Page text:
Corrections and Violence Corrections - Police It Term Paper

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Corrections and Violence

Corrections - Police

It is rare for a week to go by that there is not a media report concerning an incident somewhere in the country of excessive use of force by law enforcement.

The Rodney King incident, which sparked riots in Los Angeles, has become synonymous with the excessive use of force by police. New York City's police department has received national attention during recent years for incidents involving its police officers excessive use of force. A 1998 eight-month investigation by the Washington Post found a pattern of "reckless and indiscriminate" shootings by police officers during that decade, "the extent of which had been hidden from public scrutiny through inadequate investigations and oversight" (United pp).

In fact, shootings by DC police doubled between 1992 and 1995, even though homicides had fallen from a record peak in 1991 and from mid-1993, there were fifty-four cases in which police had fired at vehicles, none of whose occupants had shot at officers, killing nine unarmed motorists and wounding nineteen (United pp). Court records and police files found that many internal investigations were riddled with omissions and errors and the majority of the 422 police shootings examined by an internal police review board from 1993 to 1998 were ruled justified and in only two cases were charges brought against the officers (United pp). Other examples are Chicago where police officers shot seventy-one people in 1998, and San Francisco where police shootings rose from two in 1996 to twelve in 1998 (United pp).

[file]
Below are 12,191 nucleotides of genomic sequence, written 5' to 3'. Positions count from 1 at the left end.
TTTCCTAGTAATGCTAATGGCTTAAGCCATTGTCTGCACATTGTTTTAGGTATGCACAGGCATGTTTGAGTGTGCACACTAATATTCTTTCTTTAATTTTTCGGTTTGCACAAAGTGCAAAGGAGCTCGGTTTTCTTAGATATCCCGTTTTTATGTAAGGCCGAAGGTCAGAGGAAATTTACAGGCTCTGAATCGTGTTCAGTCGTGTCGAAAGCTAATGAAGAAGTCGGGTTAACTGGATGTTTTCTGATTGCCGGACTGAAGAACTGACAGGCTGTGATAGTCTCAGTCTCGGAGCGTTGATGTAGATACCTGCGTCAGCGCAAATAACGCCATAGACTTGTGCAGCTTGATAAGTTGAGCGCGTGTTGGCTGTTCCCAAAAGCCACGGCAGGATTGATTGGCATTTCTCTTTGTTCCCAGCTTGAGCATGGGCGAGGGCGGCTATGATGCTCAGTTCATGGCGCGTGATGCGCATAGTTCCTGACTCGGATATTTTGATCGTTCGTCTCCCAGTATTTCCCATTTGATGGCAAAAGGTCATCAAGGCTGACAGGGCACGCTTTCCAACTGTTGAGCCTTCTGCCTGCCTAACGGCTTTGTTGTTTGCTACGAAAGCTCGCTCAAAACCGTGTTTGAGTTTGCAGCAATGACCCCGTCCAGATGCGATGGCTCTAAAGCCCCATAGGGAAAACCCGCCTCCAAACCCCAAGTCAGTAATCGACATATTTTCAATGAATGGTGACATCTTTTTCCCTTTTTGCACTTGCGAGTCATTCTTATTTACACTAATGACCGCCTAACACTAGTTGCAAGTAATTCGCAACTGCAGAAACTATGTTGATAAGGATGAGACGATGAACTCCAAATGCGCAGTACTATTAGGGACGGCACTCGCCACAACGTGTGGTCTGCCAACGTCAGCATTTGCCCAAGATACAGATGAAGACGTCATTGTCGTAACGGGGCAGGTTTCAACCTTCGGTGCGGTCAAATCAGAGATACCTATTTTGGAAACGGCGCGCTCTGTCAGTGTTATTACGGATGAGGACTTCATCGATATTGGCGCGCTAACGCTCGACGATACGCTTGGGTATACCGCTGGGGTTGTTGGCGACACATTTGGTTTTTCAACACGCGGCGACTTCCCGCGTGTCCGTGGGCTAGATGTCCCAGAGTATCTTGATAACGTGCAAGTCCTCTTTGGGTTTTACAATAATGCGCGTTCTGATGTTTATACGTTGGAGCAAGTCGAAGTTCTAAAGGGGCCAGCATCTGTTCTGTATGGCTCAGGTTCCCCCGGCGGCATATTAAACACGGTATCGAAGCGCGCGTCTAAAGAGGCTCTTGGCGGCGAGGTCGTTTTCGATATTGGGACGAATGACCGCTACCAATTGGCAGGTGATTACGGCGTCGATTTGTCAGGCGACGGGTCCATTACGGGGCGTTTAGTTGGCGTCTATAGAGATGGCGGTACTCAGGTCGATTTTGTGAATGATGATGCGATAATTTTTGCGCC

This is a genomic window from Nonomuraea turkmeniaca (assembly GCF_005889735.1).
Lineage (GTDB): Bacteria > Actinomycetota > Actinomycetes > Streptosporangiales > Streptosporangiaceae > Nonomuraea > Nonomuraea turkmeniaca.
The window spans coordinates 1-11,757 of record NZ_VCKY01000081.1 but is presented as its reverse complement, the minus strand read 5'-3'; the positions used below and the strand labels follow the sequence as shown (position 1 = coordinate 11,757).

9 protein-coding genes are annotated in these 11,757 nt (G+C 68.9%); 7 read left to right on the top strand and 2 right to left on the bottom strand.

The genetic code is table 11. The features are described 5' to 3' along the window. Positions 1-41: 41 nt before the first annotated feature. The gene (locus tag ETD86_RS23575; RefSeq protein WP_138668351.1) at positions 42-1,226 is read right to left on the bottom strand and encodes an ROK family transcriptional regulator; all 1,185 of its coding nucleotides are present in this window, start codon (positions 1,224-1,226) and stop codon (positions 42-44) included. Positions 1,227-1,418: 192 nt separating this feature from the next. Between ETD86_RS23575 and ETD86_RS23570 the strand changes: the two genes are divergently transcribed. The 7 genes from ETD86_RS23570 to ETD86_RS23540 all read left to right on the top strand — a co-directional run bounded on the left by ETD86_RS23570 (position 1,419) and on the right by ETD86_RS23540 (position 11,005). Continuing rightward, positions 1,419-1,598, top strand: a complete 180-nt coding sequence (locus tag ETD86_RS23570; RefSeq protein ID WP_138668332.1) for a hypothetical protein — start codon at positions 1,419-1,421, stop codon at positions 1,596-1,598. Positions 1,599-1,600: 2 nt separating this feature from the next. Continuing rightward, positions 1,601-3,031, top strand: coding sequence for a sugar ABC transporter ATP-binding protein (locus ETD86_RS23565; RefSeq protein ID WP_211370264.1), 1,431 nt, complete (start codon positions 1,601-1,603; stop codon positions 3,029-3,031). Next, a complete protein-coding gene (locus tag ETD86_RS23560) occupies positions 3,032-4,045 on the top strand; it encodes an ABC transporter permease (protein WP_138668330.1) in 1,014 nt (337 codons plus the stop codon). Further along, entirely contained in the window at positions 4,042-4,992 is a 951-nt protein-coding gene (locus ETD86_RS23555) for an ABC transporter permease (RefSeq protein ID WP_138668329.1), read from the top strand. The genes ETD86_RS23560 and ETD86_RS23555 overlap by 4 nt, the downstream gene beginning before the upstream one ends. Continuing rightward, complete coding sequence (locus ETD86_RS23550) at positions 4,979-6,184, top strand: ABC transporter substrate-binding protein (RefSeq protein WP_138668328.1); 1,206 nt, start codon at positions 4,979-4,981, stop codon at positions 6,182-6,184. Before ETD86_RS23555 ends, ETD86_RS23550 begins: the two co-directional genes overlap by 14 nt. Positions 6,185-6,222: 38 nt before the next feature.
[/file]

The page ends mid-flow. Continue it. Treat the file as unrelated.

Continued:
Although some police officers have been fired following high profile cases, most escape any discipline even when complaints have been upheld by the Civilian Complaint Review Board (United pp).

Moreover, prosecution of officers is rare due to the code of silence among departments and the reluctance of prosecutors to pursue criminal charges because they rely on police co-operation in other cases (United pp). The NYPD's poor disciplinary record in excessive force cases is believed to be one of the factors behind a 'pattern and practice' lawsuit brought before the review by the Justice Department (United pp). The remarkable rise in incidents involving excessive use of force by police officers throughout the country accompanied by lack of investigative and disciplinary procedures indicates a systemic problem.

Historically, police have generally…

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Works Cited



Woods, Laurie; Zorza, Joan. Mandatory Arrest-Problems and Possibilities

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